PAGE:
Black Studies Minor
Historical experiences of peoples in Africa and the Black Diaspora
ISPD offers undergraduates a minor in Black Studies based on inquiries into a wide range of topics related to contemporary and historical experiences of peoples in Africa and the Black Diaspora.
What Will I learn?
The minor reflects the dual focus of the Center for Black Studies, which aims to engage students in the Center and increase their knowledge, involvement, and critical awareness of race in the human experience.
Through a variety of courses, students will learn about:
- The culture and the educational, social, political, and economic development of African Americans and the black diaspora using a multi-disciplinary approach;
- The relationship between African Americans and other ethnic groups;
- African-American and Caribbean literature, modernism, and racial thought in the Western World;
- Students will engage with the various entities that address Black experiences, through the Center for Black Studies.
Black Studies Affiliate Faculty
Dr. Cheryl Jenkins is co-author and co-editor of the book Race and Media: Critical Perspectives, which focuses on journalistic representations of race and on the coverage of diverse communities (or lack thereof) in mainstream media. It aims to examine these journalistic representations of race, and in doing so to question whether or not we are living in a post-racial world.
A minor in Black Studies can be paired with any major, and in many cases, students can get a Black Studies minor without taking any more credit hours than they would need to take for their major alone. The Black Studies minor is for all students, as it helps you broaden your perception of cultural diversity and gain a deeper understanding of how race relates to class, gender and sexuality, nationality, ethnicity and other social structures through out the world.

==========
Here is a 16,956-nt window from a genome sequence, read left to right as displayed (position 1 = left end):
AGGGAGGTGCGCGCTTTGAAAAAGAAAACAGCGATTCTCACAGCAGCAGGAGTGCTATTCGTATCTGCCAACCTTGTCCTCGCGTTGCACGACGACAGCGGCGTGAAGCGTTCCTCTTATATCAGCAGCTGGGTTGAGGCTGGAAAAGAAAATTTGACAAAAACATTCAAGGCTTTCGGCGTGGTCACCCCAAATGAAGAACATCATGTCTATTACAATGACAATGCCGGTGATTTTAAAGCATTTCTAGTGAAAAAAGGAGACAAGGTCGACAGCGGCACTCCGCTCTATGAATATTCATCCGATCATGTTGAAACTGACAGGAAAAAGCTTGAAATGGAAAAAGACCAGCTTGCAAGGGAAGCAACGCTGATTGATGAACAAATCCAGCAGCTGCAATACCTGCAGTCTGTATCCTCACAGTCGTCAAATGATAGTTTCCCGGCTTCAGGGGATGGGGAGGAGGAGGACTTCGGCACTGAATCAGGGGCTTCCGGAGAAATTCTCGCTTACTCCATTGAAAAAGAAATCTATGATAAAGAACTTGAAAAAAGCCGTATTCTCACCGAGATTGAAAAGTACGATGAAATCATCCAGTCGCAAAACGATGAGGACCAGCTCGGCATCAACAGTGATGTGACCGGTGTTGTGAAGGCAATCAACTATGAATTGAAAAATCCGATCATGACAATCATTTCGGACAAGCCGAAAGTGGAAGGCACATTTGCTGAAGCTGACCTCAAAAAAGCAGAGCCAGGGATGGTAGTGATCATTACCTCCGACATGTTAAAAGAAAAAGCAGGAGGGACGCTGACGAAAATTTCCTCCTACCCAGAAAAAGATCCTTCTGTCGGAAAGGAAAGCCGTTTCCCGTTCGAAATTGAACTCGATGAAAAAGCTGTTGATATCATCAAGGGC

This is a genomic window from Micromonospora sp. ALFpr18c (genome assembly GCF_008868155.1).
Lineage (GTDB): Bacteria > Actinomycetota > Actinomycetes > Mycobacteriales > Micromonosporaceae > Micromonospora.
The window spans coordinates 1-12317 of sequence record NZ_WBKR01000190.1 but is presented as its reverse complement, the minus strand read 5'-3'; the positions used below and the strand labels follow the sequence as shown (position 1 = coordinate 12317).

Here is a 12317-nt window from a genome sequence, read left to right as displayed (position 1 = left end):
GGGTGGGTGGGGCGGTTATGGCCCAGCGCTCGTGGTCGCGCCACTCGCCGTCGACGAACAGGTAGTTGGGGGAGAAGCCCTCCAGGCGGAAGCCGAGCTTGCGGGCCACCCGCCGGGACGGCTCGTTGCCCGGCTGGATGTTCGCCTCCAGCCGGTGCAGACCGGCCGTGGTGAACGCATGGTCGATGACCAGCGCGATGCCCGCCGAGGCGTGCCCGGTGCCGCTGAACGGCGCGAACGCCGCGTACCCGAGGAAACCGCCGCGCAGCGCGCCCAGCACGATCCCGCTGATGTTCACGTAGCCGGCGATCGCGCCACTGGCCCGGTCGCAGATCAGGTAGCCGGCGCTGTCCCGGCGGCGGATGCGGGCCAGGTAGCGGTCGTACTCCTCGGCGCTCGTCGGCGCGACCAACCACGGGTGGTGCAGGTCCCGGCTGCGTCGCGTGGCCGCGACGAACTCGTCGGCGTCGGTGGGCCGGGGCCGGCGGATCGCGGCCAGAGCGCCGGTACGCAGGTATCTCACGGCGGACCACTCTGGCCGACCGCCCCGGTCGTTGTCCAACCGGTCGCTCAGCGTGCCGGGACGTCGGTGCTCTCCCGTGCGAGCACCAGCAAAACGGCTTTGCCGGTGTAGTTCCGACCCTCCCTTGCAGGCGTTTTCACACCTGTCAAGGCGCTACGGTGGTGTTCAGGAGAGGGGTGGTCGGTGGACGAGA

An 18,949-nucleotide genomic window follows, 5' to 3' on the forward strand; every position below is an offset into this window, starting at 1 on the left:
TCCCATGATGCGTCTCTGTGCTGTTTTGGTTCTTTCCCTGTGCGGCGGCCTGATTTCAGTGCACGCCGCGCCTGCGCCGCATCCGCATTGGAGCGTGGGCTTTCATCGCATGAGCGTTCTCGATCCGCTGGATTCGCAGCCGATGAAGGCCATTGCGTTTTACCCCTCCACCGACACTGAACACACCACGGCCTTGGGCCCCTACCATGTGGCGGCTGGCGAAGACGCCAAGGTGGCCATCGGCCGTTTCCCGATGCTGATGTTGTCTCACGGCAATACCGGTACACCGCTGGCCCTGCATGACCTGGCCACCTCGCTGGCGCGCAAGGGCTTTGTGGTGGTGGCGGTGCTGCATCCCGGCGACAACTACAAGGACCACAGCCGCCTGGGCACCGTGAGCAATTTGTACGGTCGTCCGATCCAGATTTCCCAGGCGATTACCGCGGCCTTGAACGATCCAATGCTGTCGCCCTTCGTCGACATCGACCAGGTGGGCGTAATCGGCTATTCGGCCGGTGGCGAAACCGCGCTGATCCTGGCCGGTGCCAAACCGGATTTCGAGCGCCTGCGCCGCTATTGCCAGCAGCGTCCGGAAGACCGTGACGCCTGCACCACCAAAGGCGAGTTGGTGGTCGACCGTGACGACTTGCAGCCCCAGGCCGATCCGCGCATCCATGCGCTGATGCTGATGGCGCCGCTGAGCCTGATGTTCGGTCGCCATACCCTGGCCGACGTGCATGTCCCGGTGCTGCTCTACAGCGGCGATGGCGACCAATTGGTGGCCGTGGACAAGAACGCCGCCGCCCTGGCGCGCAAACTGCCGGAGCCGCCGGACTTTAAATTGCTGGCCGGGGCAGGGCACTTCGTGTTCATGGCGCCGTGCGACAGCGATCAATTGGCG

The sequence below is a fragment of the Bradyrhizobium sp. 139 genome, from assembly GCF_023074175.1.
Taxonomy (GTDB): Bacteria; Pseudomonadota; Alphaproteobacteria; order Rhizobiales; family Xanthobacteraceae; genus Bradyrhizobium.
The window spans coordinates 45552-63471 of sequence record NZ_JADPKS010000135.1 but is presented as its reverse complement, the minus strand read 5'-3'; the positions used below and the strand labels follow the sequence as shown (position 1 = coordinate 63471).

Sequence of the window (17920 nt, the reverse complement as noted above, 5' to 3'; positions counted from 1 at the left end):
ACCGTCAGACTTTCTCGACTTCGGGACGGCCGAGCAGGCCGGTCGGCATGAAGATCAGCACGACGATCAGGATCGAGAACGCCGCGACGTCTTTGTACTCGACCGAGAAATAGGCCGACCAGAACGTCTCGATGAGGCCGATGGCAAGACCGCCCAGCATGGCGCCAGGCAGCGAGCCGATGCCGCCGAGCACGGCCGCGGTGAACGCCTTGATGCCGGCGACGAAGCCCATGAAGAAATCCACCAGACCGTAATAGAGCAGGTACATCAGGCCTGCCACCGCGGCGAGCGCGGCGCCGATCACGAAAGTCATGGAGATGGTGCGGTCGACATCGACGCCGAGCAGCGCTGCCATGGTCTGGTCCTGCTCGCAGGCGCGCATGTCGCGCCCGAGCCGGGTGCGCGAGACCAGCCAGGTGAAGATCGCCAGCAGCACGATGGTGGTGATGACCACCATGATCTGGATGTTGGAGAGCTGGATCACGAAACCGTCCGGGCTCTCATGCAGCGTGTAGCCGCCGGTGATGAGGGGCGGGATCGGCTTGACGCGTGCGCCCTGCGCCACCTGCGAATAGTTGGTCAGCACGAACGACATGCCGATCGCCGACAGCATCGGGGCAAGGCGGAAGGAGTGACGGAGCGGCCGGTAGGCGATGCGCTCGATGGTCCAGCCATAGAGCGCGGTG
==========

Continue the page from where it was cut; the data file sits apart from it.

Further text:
Some majors that work well with this minor are:
- Social sciences: Global studies, Political Science and Economics
- Applied social sciences: Social work
- Humanities: History, English, Philosophy
- Communication: Journalism and Public Relations
- And many more!
Southern Miss was desegregated in 1965 when Raylawni Branch and Gwendolyn Elaine Armstrong became the first African-American students enrolled at the University. Fifty years of progress is evident in the wide-ranging programming, research, teaching, and service activities organized and supported by the Center for Black Studies.
|Black Studies Undergraduate Minor||Hattiesburg|